Ironically, Assad and ISIS need each other to survive. As Hussein Ibish, a scholar at the Arab Gulf States Institute in Washington D.C., recently put it: “The key factor in the rise of ISIS in Syria has clearly been its politically symbiotic relationship with the Assad dictatorship in Damascus. On paper, these two entities despise each other and could hardly be more ideologically and politically hostile. Yet in practice, they share an overwhelming interest in ensuring that the conflict in Syria is as brutal and sectarian as possible.”
New problems, old tactics
Extreme brutality against its own population and the use of terrorism and jihadists in Syria and beyond to achieve its goals are old strategies of the Assad regime, going back to the days of Bashar’s father, Hafez.
In 1982, in the city of Hama north of Damascus, the Syrian army and security forces under the command of Hafez’s younger brother, General Rifaat al-Assad, put a brutal end to an uprising against the government led by the Muslim Brotherhood. In less than a month, at least 30.000 people were killed in Hama, the majority of them civilians.
In 2004-2005, when the investigation into the assassination of Lebanese Prime Minister Rafik Hariri was knocking on Bashar’s door, he encouraged Hezbollah to steer trouble in Lebanon and assassinations of anti-Syrian regime figures and bombings continued. Assad also intensified the regime-managed flow of militants to Iraq, as counterweight to the Bush doctrine and payback for the Syrian Accountability and Lebanese Sovereignty Restoration Act of December 2003.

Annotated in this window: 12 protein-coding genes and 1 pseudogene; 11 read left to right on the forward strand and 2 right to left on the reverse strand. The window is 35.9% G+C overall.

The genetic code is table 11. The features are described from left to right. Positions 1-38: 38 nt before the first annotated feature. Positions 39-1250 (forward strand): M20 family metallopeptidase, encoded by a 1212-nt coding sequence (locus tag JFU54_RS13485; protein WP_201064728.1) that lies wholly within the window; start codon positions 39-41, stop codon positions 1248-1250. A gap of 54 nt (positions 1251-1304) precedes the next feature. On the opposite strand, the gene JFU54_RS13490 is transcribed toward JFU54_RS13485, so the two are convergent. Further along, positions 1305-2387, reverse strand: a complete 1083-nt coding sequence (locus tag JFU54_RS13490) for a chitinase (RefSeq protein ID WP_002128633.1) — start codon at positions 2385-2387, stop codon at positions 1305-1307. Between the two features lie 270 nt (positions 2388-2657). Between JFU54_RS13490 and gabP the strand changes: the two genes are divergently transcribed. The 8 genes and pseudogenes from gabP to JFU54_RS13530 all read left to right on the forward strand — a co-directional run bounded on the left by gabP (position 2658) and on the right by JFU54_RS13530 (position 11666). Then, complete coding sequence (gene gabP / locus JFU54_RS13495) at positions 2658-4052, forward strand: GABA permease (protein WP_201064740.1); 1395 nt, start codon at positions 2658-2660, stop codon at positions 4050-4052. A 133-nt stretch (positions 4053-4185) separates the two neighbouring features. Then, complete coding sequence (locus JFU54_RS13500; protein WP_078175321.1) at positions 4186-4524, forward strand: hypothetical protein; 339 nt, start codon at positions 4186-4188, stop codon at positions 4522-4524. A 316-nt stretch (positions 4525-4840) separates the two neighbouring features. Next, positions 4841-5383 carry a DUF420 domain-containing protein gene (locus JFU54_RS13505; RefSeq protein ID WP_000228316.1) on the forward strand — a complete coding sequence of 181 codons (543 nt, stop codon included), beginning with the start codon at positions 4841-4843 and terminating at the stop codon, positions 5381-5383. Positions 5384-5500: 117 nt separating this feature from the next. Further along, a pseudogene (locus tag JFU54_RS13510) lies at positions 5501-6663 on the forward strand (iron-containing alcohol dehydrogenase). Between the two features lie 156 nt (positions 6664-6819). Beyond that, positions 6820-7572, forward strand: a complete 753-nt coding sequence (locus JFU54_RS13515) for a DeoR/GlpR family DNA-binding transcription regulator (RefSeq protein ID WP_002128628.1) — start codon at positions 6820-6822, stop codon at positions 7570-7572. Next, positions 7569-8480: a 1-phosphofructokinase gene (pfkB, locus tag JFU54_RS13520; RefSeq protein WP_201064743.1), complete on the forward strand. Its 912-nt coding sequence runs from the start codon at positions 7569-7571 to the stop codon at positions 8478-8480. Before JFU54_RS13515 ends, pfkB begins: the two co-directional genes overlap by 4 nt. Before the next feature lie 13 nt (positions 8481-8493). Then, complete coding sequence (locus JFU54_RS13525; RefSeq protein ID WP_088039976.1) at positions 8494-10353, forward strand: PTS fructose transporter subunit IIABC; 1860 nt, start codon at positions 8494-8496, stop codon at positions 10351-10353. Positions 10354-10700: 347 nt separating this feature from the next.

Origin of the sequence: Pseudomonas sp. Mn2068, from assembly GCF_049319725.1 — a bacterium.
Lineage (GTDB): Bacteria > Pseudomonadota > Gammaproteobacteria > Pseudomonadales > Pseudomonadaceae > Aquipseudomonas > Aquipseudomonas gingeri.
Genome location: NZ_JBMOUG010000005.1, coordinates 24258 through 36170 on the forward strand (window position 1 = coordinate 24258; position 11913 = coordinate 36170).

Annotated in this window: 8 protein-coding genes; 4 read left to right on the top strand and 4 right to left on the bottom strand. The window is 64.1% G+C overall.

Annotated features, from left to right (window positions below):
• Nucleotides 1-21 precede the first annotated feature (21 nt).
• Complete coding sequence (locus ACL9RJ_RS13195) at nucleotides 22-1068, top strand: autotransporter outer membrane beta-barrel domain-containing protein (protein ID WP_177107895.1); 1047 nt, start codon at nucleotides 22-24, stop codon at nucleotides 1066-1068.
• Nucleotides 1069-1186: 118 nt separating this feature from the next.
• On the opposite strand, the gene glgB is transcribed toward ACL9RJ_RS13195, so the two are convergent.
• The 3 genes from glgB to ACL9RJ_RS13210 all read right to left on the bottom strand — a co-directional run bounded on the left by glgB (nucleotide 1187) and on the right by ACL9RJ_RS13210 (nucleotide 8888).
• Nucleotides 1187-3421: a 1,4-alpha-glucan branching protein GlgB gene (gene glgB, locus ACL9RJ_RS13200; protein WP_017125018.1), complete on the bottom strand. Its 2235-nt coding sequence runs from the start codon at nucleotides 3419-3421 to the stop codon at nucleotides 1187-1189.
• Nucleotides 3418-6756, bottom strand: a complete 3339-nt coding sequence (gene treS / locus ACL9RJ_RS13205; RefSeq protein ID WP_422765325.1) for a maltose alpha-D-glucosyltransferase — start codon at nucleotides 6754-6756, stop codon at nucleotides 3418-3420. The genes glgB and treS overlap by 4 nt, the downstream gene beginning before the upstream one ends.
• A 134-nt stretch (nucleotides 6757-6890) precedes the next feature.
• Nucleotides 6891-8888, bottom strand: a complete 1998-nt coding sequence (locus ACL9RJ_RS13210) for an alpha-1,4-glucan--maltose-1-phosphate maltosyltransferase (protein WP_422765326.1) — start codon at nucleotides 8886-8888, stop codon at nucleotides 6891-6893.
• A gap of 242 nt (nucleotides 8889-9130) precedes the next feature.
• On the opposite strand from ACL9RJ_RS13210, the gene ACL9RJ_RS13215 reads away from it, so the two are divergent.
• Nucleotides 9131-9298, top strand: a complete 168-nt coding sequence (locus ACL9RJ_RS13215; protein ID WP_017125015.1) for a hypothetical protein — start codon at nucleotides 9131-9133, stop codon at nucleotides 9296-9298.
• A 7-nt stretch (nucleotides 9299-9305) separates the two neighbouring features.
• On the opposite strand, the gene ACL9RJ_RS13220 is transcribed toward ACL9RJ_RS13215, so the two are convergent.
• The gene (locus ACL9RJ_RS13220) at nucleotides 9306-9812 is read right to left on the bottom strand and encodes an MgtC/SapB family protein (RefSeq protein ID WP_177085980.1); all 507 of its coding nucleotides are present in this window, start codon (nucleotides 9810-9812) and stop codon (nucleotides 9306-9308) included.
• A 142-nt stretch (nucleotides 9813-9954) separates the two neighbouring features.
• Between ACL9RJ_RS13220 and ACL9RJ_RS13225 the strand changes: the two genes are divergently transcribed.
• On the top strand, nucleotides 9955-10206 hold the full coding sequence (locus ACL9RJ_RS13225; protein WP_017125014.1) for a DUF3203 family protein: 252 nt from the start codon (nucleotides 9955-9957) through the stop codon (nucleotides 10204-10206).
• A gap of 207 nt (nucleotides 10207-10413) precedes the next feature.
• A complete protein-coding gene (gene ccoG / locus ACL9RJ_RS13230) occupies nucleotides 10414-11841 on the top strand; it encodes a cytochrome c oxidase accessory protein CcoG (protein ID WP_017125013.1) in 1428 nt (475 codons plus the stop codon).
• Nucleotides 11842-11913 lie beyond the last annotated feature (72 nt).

Hollande has rightly noted that Syria has become “the greatest factory of terrorists the world has ever known.” Yet that factory has a manager, Bashar al-Assad, who clearly needs retirement. Otherwise, the war against ISIS or whatever radical group emerges from its remainings is likely to last a few generations.
Manuel Almeida is a writer, researcher and consultant on the Middle East. He holds a PhD in International Relations from the London of Economics and Political Science and was an editor at Asharq Al-Awsat newspaper. He can be reached on @_ManuelAlmeida on Twitter.